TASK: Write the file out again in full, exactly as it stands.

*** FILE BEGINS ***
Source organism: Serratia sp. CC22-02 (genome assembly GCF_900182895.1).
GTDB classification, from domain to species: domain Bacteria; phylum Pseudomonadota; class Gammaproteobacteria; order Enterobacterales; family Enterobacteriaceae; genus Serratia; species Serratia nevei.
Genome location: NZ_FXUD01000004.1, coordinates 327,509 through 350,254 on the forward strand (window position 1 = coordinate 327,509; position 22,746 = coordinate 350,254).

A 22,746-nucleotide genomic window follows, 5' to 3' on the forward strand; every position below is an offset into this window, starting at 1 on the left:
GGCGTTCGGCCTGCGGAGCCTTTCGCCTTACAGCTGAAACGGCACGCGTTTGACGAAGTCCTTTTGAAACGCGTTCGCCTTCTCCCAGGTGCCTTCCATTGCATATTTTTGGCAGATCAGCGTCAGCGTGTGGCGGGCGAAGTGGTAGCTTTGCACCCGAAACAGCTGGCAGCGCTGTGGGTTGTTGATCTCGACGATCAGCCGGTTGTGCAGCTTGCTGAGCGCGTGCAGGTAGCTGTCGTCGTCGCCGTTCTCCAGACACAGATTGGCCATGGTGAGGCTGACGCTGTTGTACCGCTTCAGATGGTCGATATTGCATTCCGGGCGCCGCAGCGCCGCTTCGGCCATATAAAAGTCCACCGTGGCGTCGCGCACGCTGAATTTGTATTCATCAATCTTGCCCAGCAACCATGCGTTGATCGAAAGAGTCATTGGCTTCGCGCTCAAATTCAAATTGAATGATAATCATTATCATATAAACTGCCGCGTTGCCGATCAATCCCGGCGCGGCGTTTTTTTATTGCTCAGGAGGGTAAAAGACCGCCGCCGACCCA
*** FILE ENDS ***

Source organism: Serratia sp. CC22-02 (genome assembly GCF_900182895.1).
GTDB classification, from domain to species: domain Bacteria; phylum Pseudomonadota; class Gammaproteobacteria; order Enterobacterales; family Enterobacteriaceae; genus Serratia; species Serratia nevei.
Genome location: NZ_FXUD01000004.1, coordinates 327,509 through 350,254 on the forward strand (window position 1 = coordinate 327,509; position 22,746 = coordinate 350,254).

A 22,746-nucleotide genomic window follows, 5' to 3' on the forward strand; every position below is an offset into this window, starting at 1 on the left:
GGCGTTCGGCCTGCGGAGCCTTTCGCCTTACAGCTGAAACGGCACGCGTTTGACGAAGTCCTTTTGAAACGCGTTCGCCTTCTCCCAGGTGCCTTCCATTGCATATTTTTGGCAGATCAGCGTCAGCGTGTGGCGGGCGAAGTGGTAGCTTTGCACCCGAAACAGCTGGCAGCGCTGTGGGTTGTTGATCTCGACGATCAGCCGGTTGTGCAGCTTGCTGAGCGCGTGCAGGTAGCTGTCGTCGTCGCCGTTCTCCAGACACAGATTGGCCATGGTGAGGCTGACGCTGTTGTACCGCTTCAGATGGTCGATATTGCATTCCGGGCGCCGCAGCGCCGCTTCGGCCATATAAAAGTCCACCGTGGCGTCGCGCACGCTGAATTTGTATTCATCAATCTTGCCCAGCAACCATGCGTTGATCGAAAGAGTCATTGGCTTCGCGCTCAAATTCAAATTGAATGATAATCATTATCATATAAACTGCCGCGTTGCCGATCAATCCCGGCGCGGCGTTTTTTTATTGCTCAGGAGGGTAAAAGACCGCCGCCGACCCA